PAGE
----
GENERALS, it is often said, are always trying to fight the last war over again. It seems the peace movement is prone to the same error. ``Stop the war,'' the placards say. ``Bring the troops home.'' The signs could be dusted off relics from the Vietnam era.
But an approach suitable for an unpopular and protracted war seems unsuited for the Gulf war.
This country had five months to deliberate its course of action. Before the first shots were fired, Congress authorized the use of force, as the president requested. While the vote was not unanimous, it was more than the majority our constitution requires. The US - for better or for worse, but in any event, after full deliberation - made its choice.
No one will bring the troops home now. Having committed ourselves to make the leap into a forceful solution to the crisis, there's no chance we'll stop halfway and say, ``We've changed our minds. We're stopping.''
Certainly, the decision may have been a terrible mistake. It is understandable that those who opposed it would be even more distressed than those who supported it by the destruction now being unleashed. But the die is cast, and the same democratic logic that requires us to obey laws that, however much we may dislike them, received majority support in Congress makes the war - for now - a fact of life.
IF the war is not resolved within months, one premise of our national decision will have been proved false and our national commitment to the war might then be reconsidered. At that time, the new war might be enough like the old war that the old slogans might apply.
In the meanwhile, those who want an end to war should adopt a strategy matched to the present conflict and to the opportunities it presents. Instead of trying to stop this war, the peace movement should be working to harness this war to build the structures for enduring peace.
In the months leading up to the attack on Iraq, President Bush spoke frequently of a ``new world order.'' And indeed, never in the history of humankind has the whole world community responded in so concerted a fashion to stop the aggression of a powerful nation against its weaker neighbor. Here's another way this war is not like Vietnam: In this case, far from being castigated by other major powers, we are acting in concert with them.
But the removal of the Iraqis from Kuwait and the dismantling of Saddam Hussein's military machine, by themselves, create a new world order. Just how will we use this time of extraordinary fluidity in the international system to reshape the world?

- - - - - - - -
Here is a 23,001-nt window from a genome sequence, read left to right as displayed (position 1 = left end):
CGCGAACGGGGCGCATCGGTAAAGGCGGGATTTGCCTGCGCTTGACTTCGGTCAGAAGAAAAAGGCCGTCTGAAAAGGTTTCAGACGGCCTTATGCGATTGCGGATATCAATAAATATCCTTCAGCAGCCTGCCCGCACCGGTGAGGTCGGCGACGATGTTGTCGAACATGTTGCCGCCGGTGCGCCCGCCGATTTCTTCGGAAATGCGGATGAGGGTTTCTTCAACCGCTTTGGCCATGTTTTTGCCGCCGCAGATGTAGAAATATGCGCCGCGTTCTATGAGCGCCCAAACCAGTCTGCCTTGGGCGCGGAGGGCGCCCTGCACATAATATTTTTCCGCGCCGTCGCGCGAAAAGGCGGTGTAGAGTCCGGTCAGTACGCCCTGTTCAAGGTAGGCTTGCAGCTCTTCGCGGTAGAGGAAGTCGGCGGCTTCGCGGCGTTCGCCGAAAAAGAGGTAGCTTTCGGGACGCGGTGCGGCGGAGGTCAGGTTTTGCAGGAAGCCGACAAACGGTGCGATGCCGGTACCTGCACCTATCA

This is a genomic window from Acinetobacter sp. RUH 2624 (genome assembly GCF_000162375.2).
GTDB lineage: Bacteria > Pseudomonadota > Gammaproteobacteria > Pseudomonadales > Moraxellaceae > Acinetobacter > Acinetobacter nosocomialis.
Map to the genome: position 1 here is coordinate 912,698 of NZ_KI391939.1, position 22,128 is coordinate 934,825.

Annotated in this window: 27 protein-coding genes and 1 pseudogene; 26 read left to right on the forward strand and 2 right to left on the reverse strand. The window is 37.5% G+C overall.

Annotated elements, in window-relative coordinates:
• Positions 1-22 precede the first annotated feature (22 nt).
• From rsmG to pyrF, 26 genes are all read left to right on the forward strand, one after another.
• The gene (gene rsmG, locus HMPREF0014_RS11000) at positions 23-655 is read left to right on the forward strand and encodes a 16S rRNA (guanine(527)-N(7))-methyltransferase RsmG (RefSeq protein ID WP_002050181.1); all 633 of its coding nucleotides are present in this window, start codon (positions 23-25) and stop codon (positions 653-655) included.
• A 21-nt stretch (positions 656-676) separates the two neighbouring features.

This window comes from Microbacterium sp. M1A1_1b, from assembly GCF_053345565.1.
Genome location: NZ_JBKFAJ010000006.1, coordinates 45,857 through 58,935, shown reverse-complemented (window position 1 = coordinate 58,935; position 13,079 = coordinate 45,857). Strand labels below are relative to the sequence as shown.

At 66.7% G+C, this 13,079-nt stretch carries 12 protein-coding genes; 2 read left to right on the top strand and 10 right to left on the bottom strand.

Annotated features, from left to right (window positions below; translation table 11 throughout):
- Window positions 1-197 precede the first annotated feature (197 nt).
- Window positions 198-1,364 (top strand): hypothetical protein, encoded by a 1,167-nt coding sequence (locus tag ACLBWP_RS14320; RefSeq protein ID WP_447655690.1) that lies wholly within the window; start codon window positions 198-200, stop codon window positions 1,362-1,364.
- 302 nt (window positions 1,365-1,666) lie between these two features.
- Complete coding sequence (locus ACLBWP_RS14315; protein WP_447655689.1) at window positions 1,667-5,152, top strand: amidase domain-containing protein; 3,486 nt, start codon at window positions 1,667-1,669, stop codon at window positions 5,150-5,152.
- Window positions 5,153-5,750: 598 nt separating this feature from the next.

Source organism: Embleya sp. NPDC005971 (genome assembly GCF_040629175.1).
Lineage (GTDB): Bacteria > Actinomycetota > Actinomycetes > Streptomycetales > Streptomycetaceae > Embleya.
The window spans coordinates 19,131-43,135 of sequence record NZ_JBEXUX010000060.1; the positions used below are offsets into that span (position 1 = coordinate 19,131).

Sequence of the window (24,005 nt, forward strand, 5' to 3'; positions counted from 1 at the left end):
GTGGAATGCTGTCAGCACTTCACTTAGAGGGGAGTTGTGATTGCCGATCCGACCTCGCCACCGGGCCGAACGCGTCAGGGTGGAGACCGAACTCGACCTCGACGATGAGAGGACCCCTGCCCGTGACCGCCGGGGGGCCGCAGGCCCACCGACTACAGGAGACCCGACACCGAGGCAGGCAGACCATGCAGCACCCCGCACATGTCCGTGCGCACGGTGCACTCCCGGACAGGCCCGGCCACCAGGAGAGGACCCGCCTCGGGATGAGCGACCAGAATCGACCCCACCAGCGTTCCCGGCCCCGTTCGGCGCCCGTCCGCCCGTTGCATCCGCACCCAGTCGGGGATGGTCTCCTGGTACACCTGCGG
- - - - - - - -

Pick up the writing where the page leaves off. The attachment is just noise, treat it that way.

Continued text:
Here is where the peace movement can play a constructive role.
Since Jan. 16, our leaders speak not of world order, or new eras, but about the mechanics of defeating Saddam. Such a preoccupation may be understandable. But it raises the question whether the high-sounding rhetoric was honest, or just window-dressing for muscle-flexing.
We should press President Bush to articulate further what he means by a ``new world order,'' and how he intends for the US, in the aftermath of this war, to lead in its creation.
What does he propose to do to change the way countries and corporations traffic in armaments, so that future Saddams cannot hold the world at bay with weapons of mass destruction?
Will the present calamity yield a system to protect even countries that, unlike Kuwait, are vital to no one's interests but their own - a system that frees poor nations from the need to waste scarce resources in regional arms races?
Does the new world order he envisions have the US becoming a world policeman, or does he hope to institutionalize a global system of collective security?
Does President Bush envision the United Nations playing a more central role in protecting world peace in this new order, as might be inferred from his repeated references, throughout this crisis, to UN resolutions in order to justify the US position against Iraq? If so, does he intend now to pay the more than half billion dollars in arrearages the US still owes the UN?
These are some of the questions on which the achievement of real world peace depends, and now is the time when they need to be addressed. The generals spent five months planning this war. Surely the diplomats should waste no time planning the peace.
The forces of war are already unleashed. Even as they destroy, they also create opportunities. Rather than telling the winds of war to stop blowing, the peace movement should be trimming its sails to use those winds to reach its desired destination.